In 2012, the HPRI released an updated version of the U.S. Atlas of the Surgery Workforce, which is an interactive, Web-based data system that displays surgery and population data on customizable maps. The Atlas details demographic and health access indicators by county and state, and reveals where surgeon and physician shortages threaten patient access to timely, safe, high-quality, affordable health care.

This column provides answers to questions surgeons may have concerning the central focus of the ACS HPRI and the relevance of surgical workforce maps to policymakers, providers, and patients.

What is the ACS HPRI and its purpose?

The College established the HPRI in 2008 to study and report on issues related to the state of the surgical profession, the surgical workforce, and the volume of surgical procedures in the U.S. The HPRI provides expert advice, data analysis, and original research for surgical associations and boards, policymakers, and the health services research community.

Selected HPRI surgical workforce maps are updated every year, but trend data are gathered every five years. Given the quantity and quality of existing data and trends, is more immediate data collection needed?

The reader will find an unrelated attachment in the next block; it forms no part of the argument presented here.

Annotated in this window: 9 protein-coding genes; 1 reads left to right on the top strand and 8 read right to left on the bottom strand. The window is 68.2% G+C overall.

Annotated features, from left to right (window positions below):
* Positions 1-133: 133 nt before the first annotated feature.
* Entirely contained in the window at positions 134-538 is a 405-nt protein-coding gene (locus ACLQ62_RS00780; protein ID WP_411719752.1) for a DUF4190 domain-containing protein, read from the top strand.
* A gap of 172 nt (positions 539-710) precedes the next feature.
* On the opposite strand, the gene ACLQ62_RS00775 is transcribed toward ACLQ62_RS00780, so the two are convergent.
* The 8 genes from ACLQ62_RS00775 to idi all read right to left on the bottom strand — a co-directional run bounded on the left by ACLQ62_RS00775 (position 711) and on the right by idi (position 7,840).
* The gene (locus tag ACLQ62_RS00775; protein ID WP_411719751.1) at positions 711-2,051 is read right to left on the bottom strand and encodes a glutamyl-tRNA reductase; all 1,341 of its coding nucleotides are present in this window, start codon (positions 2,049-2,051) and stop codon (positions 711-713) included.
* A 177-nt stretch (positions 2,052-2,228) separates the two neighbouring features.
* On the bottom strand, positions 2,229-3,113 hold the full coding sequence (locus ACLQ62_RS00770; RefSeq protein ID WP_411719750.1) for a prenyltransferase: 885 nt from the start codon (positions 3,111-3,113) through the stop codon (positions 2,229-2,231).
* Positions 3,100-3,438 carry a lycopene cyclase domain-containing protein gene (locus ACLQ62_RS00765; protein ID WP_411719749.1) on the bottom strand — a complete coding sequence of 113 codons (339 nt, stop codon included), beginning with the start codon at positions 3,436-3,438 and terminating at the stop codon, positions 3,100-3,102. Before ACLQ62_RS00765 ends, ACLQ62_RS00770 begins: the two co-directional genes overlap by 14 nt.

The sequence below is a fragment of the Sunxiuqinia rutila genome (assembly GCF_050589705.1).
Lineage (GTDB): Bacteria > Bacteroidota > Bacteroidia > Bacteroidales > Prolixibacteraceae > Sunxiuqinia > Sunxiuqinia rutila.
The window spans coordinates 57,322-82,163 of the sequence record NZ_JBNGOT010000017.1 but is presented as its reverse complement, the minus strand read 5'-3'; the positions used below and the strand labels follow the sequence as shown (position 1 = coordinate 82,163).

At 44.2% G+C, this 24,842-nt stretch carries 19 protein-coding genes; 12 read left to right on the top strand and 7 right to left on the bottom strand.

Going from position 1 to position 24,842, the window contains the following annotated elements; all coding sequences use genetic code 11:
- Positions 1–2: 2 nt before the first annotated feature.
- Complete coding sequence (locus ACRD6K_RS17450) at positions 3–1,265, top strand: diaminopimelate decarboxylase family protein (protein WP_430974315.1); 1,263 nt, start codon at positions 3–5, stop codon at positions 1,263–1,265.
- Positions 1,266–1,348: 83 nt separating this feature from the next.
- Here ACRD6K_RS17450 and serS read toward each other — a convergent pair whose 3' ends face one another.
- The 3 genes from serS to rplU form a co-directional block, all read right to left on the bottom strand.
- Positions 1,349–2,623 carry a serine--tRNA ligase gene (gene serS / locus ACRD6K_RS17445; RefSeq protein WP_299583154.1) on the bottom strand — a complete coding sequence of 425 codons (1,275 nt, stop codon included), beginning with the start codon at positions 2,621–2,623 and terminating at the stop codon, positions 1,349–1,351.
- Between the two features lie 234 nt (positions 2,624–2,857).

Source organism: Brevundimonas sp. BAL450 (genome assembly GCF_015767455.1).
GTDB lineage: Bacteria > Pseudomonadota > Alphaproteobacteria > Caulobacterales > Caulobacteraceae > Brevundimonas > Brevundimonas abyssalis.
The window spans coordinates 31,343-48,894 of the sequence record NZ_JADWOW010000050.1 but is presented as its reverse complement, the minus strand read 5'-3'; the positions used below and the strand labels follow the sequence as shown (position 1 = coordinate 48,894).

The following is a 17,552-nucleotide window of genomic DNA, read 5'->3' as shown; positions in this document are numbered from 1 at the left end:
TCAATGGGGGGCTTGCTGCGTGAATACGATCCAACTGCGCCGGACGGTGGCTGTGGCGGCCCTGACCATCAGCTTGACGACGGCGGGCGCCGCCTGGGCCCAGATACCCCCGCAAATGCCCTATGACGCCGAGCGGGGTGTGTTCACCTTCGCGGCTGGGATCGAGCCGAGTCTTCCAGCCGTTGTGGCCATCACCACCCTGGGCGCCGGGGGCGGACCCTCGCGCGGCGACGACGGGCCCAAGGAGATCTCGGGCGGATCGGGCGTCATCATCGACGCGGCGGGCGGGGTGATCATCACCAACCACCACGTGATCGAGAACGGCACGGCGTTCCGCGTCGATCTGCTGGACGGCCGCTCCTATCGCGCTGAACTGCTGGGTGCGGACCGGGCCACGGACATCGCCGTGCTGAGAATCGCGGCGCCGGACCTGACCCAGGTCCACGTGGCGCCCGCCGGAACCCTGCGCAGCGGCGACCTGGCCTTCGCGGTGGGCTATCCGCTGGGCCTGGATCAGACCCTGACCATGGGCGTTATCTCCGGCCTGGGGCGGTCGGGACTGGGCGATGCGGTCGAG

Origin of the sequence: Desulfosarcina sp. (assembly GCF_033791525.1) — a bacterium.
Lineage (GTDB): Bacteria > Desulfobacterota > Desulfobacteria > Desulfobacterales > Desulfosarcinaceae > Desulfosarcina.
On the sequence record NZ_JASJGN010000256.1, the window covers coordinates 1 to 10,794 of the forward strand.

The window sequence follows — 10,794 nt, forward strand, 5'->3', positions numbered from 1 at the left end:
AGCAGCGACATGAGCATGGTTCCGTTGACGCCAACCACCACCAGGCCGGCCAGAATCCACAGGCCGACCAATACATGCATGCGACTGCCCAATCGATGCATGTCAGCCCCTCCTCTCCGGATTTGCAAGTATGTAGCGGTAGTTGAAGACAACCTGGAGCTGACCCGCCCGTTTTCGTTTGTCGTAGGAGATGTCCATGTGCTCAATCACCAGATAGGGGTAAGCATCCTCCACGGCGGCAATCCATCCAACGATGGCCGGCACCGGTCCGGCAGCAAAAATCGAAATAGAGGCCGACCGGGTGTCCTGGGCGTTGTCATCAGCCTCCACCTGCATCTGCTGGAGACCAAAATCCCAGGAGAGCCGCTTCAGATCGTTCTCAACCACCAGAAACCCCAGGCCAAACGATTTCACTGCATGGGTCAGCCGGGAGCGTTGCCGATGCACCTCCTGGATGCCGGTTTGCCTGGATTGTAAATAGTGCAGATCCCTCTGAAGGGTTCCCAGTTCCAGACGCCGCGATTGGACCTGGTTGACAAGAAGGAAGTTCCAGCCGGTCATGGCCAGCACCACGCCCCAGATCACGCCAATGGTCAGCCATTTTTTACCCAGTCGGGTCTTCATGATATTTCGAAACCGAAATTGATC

Acquiring data can be costly, and researchers must consider the amount of time required to prepare the data for analysis. HPRI researchers have captured complete workforce data files from 1981 to 2011 and have completed detailed trend analyses for each file. These trend analyses, in turn, will require additional in-depth review, adding to the cost of the research.

HPRI reviews annual numbers for comparisons of national and state-level numbers. HPRI releases in-depth data in five-year increments as researchers have found this schedule to be the most practical for interpreting data.

What kind of surgical workforce data can I expect to find in these maps?

The maps display data for surgeons in the specialties in one category and general surgeons in another. Subspecialties will be added in the near future. The specific maps include:

  • Surgeons per 100,000 population, 2006 and 2011